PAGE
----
After the mass was over the crowd, which was sizeable for a weekday morning, slowly filed out behind the grieving family, ending in a receiving line. As I waited my turn, I watched a few women who were dressed in scrubs. The bereaved mom was a clinician in a local medical clinic and I could tell these were women who worked with her. It warmed my heart to see them present and wiping away tears. I wanted to approach them and tell them a tiny bit of my story- that I’m a provider who lost a baby too and that returning to work was hard. I wanted to tell them that I thought it was so wonderful they were here and to please, please continue to watch out for the mom. Don’t let her return to work to soon. And when she’s ready, protect her. She’ll look better than she feels. Even months out, her baby will be on her mind and she’ll face constant reminders with her patients. Don’t forget. I played these words in my mind, but never got the nerve to say something. I didn’t want to bring my story into her day. But I know that her coworkers were there for her that day and by that alone, I know they’ll be there for her later on too.

While waiting in line, a woman asked if I were a friend of the mom’s or the dad’s. I said I knew the mom. She introduced herself as the mom’s aunt and asked how I knew the mom. This was a bit awkward for me as I met the mom through this blog and to explain it felt a little clumsy.

“We’re sort of internet friends,” I said inelegantly. “I lost a baby too and I write a blog about it. We found each other that way. I’m a nurse midwife, so we’re both in the field.” My voice was shaky, betraying the nervousness I felt bringing my baby’s story into another baby’s special day.

“I’m a nurse too,” she said and noted how she knew the baby’s whole story from the beginning.   We nodded at each other, sharing the understanding that fellow nurses have.

When I finally made it to the receiving line, I met the dad, who had his daughter’s little hat tucked into his pocket, creating a very special striped accent to his dark suit. The mom and I exchanged hugs and all I could think about was her poor chest- all that hugging when milk is trying to come in. At the end of the line I spoke with her mom. My standard introduction was “Hi, I’m Meghan. I’m a new friend of the mom’s. I’m so sorry for your loss.”

Her mom grabbed me by the arms and said, “Meghan? The blog Meghan?”

I smiled and nodded.

“Oh I am so glad to meet you. And I’m so sorry about your loss too. I saw the page you wrote about Clara, it was lovely.” I suggested she look at the comments because there was a whole lot of love coming to her family from all over. “I am just so happy you guys have found each other- wait, no. I mean, I’m so sorry you both lost your babies, but…”

And I interrupted her, reassuring “Yes, me too.” There should be a word for the weird sense of camaraderie the babylost have- we are so happy to have each other, but wish we never knew one another, that none of us ever gained membership to this awful and special club, that our babies had lived.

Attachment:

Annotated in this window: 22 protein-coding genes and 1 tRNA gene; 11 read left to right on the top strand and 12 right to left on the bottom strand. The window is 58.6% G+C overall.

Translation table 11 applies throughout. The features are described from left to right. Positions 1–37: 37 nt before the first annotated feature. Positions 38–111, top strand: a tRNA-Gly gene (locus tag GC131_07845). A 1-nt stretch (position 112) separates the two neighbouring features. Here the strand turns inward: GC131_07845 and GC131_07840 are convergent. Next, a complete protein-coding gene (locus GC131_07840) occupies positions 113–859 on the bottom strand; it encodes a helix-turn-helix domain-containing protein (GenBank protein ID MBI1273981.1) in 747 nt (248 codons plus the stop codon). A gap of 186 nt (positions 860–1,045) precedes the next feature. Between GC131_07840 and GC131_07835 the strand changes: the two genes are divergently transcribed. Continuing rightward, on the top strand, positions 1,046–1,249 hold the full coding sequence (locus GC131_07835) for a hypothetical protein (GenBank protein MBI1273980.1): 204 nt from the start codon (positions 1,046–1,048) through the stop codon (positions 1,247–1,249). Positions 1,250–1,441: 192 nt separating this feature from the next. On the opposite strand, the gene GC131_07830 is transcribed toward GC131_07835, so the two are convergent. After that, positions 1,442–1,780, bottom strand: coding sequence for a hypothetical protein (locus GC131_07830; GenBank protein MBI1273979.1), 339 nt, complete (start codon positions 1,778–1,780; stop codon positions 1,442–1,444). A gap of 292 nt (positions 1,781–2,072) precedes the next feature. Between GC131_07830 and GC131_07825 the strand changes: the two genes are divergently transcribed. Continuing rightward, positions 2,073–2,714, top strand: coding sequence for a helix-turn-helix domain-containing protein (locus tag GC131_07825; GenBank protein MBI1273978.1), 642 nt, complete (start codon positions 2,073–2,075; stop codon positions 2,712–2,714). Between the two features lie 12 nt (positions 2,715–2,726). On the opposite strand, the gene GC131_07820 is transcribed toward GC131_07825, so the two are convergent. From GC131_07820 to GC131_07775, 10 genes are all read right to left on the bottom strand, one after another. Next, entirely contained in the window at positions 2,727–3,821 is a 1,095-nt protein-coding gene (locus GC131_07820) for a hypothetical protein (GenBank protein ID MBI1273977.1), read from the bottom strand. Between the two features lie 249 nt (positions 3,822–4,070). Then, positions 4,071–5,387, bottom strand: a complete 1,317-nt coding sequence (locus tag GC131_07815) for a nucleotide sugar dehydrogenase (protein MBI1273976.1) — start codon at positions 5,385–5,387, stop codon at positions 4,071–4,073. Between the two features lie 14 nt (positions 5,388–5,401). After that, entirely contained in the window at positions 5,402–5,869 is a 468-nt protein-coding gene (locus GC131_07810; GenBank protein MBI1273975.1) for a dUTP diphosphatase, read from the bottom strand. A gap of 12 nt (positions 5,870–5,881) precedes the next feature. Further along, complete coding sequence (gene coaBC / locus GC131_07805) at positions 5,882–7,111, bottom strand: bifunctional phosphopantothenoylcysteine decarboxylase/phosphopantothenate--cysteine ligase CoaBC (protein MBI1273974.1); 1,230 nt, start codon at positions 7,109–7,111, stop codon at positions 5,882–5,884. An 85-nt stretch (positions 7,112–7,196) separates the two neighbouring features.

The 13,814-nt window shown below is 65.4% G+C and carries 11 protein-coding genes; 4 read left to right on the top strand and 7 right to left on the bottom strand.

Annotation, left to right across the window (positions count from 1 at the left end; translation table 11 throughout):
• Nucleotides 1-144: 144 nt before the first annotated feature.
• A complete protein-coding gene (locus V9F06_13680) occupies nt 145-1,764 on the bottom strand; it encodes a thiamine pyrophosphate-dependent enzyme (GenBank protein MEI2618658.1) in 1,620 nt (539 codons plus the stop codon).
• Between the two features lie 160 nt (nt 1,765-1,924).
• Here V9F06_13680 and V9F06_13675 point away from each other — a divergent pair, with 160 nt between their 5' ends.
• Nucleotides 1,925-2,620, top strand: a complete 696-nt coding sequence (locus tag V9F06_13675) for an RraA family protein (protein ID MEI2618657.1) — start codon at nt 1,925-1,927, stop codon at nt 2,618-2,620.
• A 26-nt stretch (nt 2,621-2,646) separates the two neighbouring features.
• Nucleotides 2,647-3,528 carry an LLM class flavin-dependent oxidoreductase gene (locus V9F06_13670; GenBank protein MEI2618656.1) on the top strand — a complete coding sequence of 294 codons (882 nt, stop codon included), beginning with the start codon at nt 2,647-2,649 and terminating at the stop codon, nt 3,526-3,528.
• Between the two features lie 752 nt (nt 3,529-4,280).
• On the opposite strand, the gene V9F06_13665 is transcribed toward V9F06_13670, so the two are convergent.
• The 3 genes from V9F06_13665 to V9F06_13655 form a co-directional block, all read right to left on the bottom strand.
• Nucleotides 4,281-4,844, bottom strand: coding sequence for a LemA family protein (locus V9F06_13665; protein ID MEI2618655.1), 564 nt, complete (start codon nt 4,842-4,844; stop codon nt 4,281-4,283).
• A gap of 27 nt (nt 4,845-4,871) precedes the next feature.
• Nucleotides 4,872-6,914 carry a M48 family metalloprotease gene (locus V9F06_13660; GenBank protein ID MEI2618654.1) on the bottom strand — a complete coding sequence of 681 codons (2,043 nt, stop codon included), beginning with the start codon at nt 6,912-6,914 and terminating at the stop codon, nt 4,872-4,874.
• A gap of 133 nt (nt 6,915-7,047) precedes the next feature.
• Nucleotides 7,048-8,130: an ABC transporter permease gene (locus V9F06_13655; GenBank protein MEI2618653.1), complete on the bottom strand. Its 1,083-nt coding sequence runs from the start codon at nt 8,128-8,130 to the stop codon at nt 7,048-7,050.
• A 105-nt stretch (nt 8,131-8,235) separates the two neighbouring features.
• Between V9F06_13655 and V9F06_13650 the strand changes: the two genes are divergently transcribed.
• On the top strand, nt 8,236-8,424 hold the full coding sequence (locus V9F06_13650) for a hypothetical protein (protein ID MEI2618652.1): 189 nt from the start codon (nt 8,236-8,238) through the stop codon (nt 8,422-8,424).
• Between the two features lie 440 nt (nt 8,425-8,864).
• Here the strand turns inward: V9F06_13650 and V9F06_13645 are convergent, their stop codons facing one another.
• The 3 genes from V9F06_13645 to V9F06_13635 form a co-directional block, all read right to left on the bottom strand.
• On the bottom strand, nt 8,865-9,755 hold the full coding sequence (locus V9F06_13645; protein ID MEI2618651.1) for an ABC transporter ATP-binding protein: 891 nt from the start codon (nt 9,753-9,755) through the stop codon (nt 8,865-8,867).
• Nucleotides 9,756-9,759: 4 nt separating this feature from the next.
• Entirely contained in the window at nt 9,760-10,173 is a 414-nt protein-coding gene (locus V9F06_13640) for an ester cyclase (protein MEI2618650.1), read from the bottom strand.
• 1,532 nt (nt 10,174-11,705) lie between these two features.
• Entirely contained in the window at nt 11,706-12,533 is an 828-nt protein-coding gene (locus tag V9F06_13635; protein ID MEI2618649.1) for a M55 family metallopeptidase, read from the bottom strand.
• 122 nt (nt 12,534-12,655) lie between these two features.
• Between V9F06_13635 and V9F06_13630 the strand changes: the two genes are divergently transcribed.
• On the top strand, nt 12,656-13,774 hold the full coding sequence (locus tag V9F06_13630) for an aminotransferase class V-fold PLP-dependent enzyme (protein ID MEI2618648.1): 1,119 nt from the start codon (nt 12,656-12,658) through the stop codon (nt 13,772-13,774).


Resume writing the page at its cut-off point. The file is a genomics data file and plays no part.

I left the church feeling strangely good. It was a weird day- it seemed too sunny and warm for a funeral mass. Perhaps I was colored by my own story, having buried Mabel in the cold snow, but it just seemed so surreal that I spent the past hour sobbing in the dim church only to leave with the bright sun warming my bare arms through the bright green leaves on the trees.

Have you been to a funeral since your lost? What was it like for you?

Welcome to Holland

In 1987 Emily Perl Kingsley wrote an essay about raising a child with a disability.  The story goes that parents get on a plane bound for Italy- their dream vacation.  When they land, they disembark into Holland.  They are disappointed that this is not what they signed up for and mourn the loss of what they thought was the ideal vacation.  After time, they get to know Holland and see the beautiful history and colorful tulips and finally recognize that Holland is beautiful and rich in its own way.  They are happy they landed in Holland and wouldn’t have it any other way.

I signed up for a trip to Italy and got the diversion notice to Holland quite early in my trip.  I said, ok, let’s go to Holland.  Then my plane was diverted to Siberia.  Ok, I said, let’s go to Siberia, as long as we land safely.

My plane crashed in the ocean.  I am sinking, drowning, awaiting rescue.

I see plane after plane fly above me, bound for Italy, bound for Holland, bound for Siberia.

They will land safely.  Some people look out the window and see me flailing.  They recognize how fortunate they are to get to their destination.  Some wish they could help in someway, but are lost in the how.  Some people fly cluelessly above, having no idea that planes get diverted or crash.  Some people look down and see me, patting their bellies and thinking smugly, too bad for her and then go back to planning their vacation, making reckless decisions like not even wearing their seatbelt.

A few other survivors bob along with me in the ocean, but they have floated too far for me to even call out to them.  I float alone, my tears spilling in to a sea of sorrow that will soon swallow me up whole.  Where is my rescue?